All in all, Lotus Land Story doesn’t change the core gameplay of the Touhou Project shooters, but starts to add the elements and characteristics of the game that we see in later iterations. And while I have heard people comment that the next Touhou Project game is the most characteristic of the Windows iterations, I argue that Lotus Land Story introduces most of the concepts found in the Windows games and future Touhou Project games build upon what Lotus Land Story accomplished.
Mystic Square (1999)
Youkai once again attack! However this time they are all over Gensokyo instead of just focusing on the Hakurei Shrine. Overwhelmed, Reimu once again seeks the source of the invasion and flies off to stop it. Meanwhile Marisa finds out about this and characteristic of her (selfish) nature, follows Reimu in the hopes she can find some power to steal at the invasion’s source. Two other characters, Mima and Yuka, also decide to search for the invasion. Mima seems jealous that Youkai are attacking “her world” and Yuka simply because she seems bored and wants something to do.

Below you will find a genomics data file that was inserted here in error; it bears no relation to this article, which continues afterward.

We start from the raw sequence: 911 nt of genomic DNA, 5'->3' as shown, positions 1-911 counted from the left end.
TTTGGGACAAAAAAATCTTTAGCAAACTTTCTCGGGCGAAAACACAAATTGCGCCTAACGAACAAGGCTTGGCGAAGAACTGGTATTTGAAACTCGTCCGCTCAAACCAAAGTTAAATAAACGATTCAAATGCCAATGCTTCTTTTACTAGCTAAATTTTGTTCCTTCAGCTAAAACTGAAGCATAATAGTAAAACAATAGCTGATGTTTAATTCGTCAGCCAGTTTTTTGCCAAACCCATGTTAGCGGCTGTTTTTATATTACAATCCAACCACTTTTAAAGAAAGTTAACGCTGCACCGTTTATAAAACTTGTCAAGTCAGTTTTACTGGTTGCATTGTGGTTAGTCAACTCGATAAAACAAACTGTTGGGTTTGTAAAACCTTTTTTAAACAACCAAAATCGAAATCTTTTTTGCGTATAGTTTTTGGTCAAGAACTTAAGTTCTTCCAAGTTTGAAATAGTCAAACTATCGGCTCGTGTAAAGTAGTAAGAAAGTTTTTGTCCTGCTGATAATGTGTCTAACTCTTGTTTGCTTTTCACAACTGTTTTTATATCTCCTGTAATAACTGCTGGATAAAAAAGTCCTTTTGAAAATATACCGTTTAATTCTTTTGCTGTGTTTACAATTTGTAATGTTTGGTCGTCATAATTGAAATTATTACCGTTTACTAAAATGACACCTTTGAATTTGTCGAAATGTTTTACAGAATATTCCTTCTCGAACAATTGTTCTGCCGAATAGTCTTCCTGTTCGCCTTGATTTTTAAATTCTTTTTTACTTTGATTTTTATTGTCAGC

Gameplay-wise, Mystic Square is very similar to Lotus Land Story. Six stages of increasingly difficulty await you. Unlike Lotus Land Story though, if you continue you can still play the last stage, however you will still not receive the best ending. Furthermore there are now four characters to choose from instead of two. The scoring bonus returns, but tweaked in that while your bonus is still dependent on collecting dream items, you are penalized when you lose a life or use a bomb.
But to sum Mystic Square up, its pretty much your typical Touhou shooter which we will see in the later Windows iterations. Don’t get me wrong, Mystic Square is a fun shooter to play and the refinement of the game makes it play similar to the Windows iterations.
These five PC-98 games are what started the Touhou Project series. Aside from Highly Responsive to Prayers and to some extent Phatasmagoria of Dim dream, these games tended to build upon and improve upon each other and started the popularity of the series in Japan and to a small niche outside of Japan. The series would start to really take off with the introduction of the Windows iterations, of which there are another 6 games in the series with one up and coming Touhou game.